SLICE OF PARADISE ARRIVES IN JAPAN

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SLICE OF PARADISE ARRIVES IN JAPAN

 user 2006-05-11 at 11:25:00 am Views: 50
  • #15404

    Slice of paradise arrives in Japan

    Campaigners Hapsoro and Yuka Ozaki bear witness as the MV Ardhianto<br />
unloads its cargo of plywood from the Paradise Forests. The company<br />
involved in this protest, Kayu Lapis Indonesia’s KLI, is being<br />
investigated by the Indonesian government for sourcing illegally<br />
logged timber and for breaking forestry regulationseight=

    Campaigners Hapsoro and Yuka Ozaki bear witness as
    the MV Ardhianto unloads its cargo of plywood from the Paradise
    Forests. The company involved in this protest, Kayu Lapis Indonesia’s
    (KLI), is being investigated by the Indonesian government for sourcing
    illegally logged timber and for breaking forestry regulations.

    Enlarge Image

    Tokyo, Japan
    — First we intercepted the MV Ardhianto when it was loading a thousand
    cubic metres of destructively logged plywood in Sorong harbour, Papua.
    Today, as the ship prepared to unload a slice of the Paradise Forests
    in Yokohama harbour, Japan, our activists were there to again demand a
    ban on the trade in illegal timber.

    The activists unfurled a
    banner, which read “Is This Timber Legal?” Of course, it’s a rhetorical
    question. Ironically, Japan is one of the countries that has vowed to
    tackle illegal logging, via platforms such as the G8 summit.

    Papua
    is home to one of the largest pristine forest areas left in the Asia
    Pacific region. Timber companies are destructively logging this amazing
    ecosystem so fast that it will disappear in 20 years – or less.

    The
    company involved in this protest, Kayu Lapis Indonesia’s (KLI), is
    being investigated by the Indonesian government for sourcing illegally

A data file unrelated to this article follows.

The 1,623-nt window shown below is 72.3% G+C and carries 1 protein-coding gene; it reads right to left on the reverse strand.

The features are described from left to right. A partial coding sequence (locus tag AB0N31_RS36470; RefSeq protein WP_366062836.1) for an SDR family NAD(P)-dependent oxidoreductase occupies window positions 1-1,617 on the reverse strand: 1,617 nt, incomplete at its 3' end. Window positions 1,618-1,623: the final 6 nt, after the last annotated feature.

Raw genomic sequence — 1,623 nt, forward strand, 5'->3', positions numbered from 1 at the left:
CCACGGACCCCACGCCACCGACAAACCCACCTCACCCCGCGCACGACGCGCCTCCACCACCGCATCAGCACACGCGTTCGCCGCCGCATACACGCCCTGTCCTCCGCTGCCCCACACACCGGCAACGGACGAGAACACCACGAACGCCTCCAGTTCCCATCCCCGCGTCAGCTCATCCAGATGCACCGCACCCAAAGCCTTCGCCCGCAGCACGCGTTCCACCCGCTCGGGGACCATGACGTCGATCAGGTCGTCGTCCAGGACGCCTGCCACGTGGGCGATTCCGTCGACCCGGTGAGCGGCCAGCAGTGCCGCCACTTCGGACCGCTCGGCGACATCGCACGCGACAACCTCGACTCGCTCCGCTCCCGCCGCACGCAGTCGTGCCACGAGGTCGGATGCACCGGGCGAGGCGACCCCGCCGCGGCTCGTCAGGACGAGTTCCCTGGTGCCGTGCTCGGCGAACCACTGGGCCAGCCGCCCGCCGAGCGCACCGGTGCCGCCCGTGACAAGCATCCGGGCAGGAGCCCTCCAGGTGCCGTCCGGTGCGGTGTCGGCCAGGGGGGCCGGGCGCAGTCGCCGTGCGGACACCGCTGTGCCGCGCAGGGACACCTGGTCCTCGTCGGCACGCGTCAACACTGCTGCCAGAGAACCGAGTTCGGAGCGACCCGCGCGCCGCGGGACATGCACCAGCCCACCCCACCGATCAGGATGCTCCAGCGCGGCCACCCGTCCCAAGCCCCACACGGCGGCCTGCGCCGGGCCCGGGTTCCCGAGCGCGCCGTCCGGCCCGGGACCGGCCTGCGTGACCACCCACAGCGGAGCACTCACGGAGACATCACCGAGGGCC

logged timber and for breaking forestry regulations.

    KLI’s
    Henrison Iriana mill in Sorong, where this timber shipment came from,
    is known to source timber from dubious and potentially illegal sources.
    Not just some of its timber is suspect, either. Greenpeace has
    discovered that these questionable sources supplied 53% of the mill’s
    timber in 2002, 74% in 2003 and 70% in 2004

    Forest campaigner,
    Yuka Ozaki, says allowing timber from a company currently under
    investigation to unload products in Japan is totally unacceptable. “By
    allowing such shipments into the country, Japan is buying ancient
    forest destruction.”

    Japan is the world’s largest importer of
    Indonesian plywood.  Much of this plywood is used in construction and
    is thrown away once it is used.  

    Major buyers of KLI in Japan
    are Sojitz group, Toyo Materia co. and Sumisyo & Mitsuibussan
    Kenzai Co.  Greenpeace is calling on these companies to only purchase
    timber and timber products certified by the Forest Stewardship Council
    (FSC).

    Greenpeace Southeast Asia campaigner, Hapsoro, followed
    the MV Ardhianto from Sarong to Yokohama. He says companies like KLI
    are “unscrupulously selling out Indonesia’s natural heritage”.

    “Great
    forests and their biodiversity are being destroyed as are the local
    communities they support, in order to satisfy the global appetite for
    cheap throwaway wood
    .”